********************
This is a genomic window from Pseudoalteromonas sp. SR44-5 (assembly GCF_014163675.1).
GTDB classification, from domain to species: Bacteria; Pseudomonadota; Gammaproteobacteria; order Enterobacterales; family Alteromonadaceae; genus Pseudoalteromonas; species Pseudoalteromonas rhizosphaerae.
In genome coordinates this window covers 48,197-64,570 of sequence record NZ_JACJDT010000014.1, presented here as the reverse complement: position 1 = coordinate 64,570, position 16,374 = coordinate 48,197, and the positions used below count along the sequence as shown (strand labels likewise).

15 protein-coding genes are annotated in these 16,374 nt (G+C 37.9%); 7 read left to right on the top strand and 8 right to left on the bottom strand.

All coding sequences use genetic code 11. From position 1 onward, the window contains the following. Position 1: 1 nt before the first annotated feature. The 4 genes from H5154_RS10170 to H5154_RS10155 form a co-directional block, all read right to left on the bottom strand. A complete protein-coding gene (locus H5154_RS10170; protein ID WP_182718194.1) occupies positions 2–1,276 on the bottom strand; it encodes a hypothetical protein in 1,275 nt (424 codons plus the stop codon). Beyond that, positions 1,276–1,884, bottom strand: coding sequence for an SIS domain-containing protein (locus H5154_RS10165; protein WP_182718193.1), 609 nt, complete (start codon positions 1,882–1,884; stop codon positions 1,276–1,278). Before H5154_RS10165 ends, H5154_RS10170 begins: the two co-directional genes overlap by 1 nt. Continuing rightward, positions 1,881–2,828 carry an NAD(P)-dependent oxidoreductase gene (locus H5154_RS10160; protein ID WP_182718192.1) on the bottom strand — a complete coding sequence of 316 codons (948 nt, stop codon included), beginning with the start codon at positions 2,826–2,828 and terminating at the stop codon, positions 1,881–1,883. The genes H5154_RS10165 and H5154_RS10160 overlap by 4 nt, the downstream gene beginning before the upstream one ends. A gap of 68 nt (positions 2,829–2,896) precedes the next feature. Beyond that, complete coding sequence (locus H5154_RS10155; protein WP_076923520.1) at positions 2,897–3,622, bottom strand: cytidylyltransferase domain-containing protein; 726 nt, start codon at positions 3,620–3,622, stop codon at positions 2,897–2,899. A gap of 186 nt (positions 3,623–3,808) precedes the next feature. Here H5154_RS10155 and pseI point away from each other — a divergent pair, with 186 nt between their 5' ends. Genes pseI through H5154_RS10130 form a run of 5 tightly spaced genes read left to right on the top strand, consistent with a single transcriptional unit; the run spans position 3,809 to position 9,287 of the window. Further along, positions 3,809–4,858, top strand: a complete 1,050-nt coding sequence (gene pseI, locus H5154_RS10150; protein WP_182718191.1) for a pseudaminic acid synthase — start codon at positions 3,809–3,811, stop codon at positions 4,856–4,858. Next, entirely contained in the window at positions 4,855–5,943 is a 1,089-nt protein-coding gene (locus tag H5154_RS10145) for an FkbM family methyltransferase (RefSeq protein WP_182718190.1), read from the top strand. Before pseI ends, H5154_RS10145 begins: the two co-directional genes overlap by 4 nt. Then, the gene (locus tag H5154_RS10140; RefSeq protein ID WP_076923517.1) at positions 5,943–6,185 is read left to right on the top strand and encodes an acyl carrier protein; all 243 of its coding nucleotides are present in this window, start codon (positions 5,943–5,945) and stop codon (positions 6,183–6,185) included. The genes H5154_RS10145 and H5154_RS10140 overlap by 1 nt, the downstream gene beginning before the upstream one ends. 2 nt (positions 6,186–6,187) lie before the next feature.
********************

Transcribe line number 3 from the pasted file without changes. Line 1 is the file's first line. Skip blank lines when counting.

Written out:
In genome coordinates this window covers 48,197-64,570 of sequence record NZ_JACJDT010000014.1, presented here as the reverse complement: position 1 = coordinate 64,570, position 16,374 = coordinate 48,197, and the positions used below count along the sequence as shown (strand labels likewise).